Archive for July 29, 2015

Wednesday, July 29, 2015 [Tweets] [Favorites]

App Store Invoice JavaScript Injection

Darren Pauli (via Ole Begemann):

“After we received no serious reply, we released the data,” Mejri told El Reg in an email. Apple did not respond to a request for comment, and it’s not clear if the vulnerability has been addressed.

In a nuthsell, the bug works like this: you change the name of your iThing to include JavaScript code, then download or purchase an app from either the Mac or iTunes stores. Apple's systems generate an invoice, and email it to you and make a copy available online from your store account.

That JavaScript code stashed in your device name will be embedded in the invoice, so opening it in a browser will execute it, allowing it to attempt to do bad things like hijack your Apple account. Sellers and Apple staff viewing a copy of the invoice will also get attacked.

Google Cloud Storage Nearline Graduates to General Availability

Avtandil Garakanidze (via @arqbackup):

We’re introducing on-demand I/O to allow you to increase I/O in situations where you need to retrieve data from a Google Cloud Storage Nearline bucket faster than the provisioned 4 MB/s read throughput per TB of data stored. On-demand I/O delivers improved throughput when you need it and you only get charged for what you use. You now can access your data in seconds, while relying on predictable data recovery.

NSValue and Boxed Expressions

Alex Denisov (via iOS Dev Weekly):

Few hours ago I finally finished with my patch to Clang. It took a lot of time, but for me it is the most interesting and challenging OSS contribution so far.

I’m not going to dive deep into the details, but will give an overview of the new feature it brings to Objective-C.

Another approach is to use macros. Scott Morrison uses the ternary operator to swallow the @ so that you can write code like @point(1,2).

The Force Touch Trackpad

Fraser Speirs:

This thing is seriously, seriously brilliant and, in my opinion, a subtle but significant step forward in the Mac experience.

[…]

My big insight into the Force Touch trackpad is that you never need to use your thumb for clicking - ever. The reason we used the thumb was because the click was only effective in the lower quarter of the trackpad due to the hinge. As long as your tracking speed is set high enough that you can go from one side of the screen to the other in one movement, you can just use your pointing finger.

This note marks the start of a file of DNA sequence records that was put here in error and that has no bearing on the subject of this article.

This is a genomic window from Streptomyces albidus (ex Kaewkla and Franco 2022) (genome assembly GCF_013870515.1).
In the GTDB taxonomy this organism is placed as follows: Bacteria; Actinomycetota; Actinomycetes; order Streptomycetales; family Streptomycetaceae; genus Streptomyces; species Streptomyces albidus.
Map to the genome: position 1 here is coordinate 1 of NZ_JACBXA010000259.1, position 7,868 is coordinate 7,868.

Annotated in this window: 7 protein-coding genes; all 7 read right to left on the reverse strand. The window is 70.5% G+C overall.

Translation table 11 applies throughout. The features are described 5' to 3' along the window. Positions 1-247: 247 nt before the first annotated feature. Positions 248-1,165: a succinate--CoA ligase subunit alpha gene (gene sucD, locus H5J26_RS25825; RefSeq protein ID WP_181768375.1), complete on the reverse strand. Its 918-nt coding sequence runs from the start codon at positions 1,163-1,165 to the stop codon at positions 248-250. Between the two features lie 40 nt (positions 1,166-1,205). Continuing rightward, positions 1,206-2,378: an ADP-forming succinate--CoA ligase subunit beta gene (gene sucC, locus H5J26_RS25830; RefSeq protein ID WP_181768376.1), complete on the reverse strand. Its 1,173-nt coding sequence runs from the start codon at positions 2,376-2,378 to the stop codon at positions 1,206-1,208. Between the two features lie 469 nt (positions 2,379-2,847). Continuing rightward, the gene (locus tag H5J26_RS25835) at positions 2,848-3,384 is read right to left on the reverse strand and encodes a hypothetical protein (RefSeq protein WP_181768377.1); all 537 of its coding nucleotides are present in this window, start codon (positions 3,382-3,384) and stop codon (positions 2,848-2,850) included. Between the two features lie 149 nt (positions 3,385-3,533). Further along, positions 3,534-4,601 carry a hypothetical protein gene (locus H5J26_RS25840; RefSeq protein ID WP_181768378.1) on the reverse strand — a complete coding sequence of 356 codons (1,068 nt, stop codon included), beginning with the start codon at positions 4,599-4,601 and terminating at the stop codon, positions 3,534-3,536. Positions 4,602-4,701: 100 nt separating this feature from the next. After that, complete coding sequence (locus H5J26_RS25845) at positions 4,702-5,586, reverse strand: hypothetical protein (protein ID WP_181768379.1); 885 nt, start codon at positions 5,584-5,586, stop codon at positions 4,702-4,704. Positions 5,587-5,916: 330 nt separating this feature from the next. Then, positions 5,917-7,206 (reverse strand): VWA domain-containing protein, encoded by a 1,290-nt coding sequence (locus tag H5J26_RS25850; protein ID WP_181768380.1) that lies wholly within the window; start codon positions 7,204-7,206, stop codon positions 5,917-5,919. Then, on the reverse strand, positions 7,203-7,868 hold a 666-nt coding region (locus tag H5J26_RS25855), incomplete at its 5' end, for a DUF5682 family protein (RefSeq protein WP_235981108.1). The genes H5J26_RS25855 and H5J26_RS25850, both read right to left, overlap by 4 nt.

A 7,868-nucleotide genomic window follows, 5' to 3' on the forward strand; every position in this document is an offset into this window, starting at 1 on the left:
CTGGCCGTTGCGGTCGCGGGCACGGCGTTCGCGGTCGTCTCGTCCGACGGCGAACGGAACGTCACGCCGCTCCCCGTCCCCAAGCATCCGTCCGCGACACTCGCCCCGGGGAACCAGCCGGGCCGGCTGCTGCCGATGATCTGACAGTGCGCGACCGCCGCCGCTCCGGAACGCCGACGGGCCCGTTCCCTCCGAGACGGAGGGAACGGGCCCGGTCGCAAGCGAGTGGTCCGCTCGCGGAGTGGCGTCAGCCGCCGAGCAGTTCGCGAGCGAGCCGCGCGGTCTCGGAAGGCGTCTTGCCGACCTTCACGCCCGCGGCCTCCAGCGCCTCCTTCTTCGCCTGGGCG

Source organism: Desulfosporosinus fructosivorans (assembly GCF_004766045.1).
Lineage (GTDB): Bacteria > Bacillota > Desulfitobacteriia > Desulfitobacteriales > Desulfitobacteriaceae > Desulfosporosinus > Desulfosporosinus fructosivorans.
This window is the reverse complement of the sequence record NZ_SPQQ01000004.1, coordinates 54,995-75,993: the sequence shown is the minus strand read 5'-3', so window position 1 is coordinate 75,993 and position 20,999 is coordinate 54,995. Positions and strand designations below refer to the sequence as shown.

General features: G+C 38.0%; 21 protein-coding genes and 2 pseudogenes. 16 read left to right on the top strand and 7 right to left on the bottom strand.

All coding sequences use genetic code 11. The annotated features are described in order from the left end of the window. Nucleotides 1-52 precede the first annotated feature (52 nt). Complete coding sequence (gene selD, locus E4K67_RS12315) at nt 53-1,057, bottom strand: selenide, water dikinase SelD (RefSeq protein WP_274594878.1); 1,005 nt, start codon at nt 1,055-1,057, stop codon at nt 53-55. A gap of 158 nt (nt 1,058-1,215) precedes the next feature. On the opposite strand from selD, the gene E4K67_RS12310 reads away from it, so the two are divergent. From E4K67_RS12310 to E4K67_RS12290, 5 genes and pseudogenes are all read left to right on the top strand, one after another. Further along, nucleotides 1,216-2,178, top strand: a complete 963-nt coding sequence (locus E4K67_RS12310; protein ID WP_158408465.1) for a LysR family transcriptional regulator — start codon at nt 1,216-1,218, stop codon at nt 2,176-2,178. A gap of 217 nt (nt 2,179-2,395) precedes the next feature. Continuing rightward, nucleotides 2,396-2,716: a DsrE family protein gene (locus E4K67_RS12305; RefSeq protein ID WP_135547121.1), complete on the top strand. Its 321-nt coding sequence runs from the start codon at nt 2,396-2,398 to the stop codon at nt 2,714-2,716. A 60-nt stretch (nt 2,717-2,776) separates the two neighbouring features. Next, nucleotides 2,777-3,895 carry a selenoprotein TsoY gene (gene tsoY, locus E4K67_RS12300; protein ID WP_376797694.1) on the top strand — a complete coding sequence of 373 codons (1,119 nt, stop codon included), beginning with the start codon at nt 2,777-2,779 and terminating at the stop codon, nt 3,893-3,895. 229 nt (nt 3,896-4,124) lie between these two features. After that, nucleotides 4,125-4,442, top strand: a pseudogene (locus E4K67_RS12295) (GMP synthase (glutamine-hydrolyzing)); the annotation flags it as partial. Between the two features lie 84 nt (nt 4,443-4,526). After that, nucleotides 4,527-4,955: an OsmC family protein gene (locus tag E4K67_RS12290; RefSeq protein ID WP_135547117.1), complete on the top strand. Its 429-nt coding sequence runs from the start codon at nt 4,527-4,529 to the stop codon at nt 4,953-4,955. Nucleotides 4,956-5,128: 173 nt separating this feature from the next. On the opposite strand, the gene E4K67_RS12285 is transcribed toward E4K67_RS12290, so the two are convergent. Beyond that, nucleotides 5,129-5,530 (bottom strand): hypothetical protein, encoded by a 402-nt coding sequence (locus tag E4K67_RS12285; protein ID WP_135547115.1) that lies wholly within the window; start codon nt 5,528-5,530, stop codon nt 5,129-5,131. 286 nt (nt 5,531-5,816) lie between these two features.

If you think about it, this really takes the Mac another step closer to more direct manipulation of objects on screen.

Coping With iTunes Features That Have Disappeared

Kirk McElhearn:

Whenever a new version of iTunes rears its head, new features are added, but also some features get cut. In this week’s column, I look at several of these features that are missing in action. In some cases—such as shuffling all music by an artist in the iOS Music app, or streaming Beats 1 radio over AirPlay—I offer a workaround. For another, I can only lament that certain useful features have been axed.

Phasing Out Google+

Bradley Horowitz:

People have told us that accessing all of their Google stuff with one account makes life a whole lot easier. But we’ve also heard that it doesn’t make sense for your Google+ profile to be your identity in all the other Google products you use.

So in the coming months, a Google Account will be all you’ll need to share content, communicate with contacts, create a YouTube channel and more, all across Google. […] As always, your underlying Google Account won’t be searchable or followable, unlike public Google+ profiles.

Update (2015-08-14): Seth Fiegerman (via Todd Ditchendorf):

“Vic was just this constant bug in Larry’s ear: ‘Facebook is going to kill us. Facebook is going to kill us,’” says a former Google executive. “I am pretty sure Vic managed to frighten Larry into action. And voila: Google+ was born.”

[…]

The slow demise of Google+ sheds light on how a large technology company tries and often fails to innovate when it feels threatened. The Google+ project did lead to inventive new services and created a more cohesive user identity that continues to benefit Google, but the social network itself never truly beat back existing rivals. Facebook is now larger than ever, with 1.4 billion users and a market capitalization more than half of Google’s. It continues to poach Google employees. Facebook and Twitter are also slowly chipping away at Google’s dominance in display ad revenue.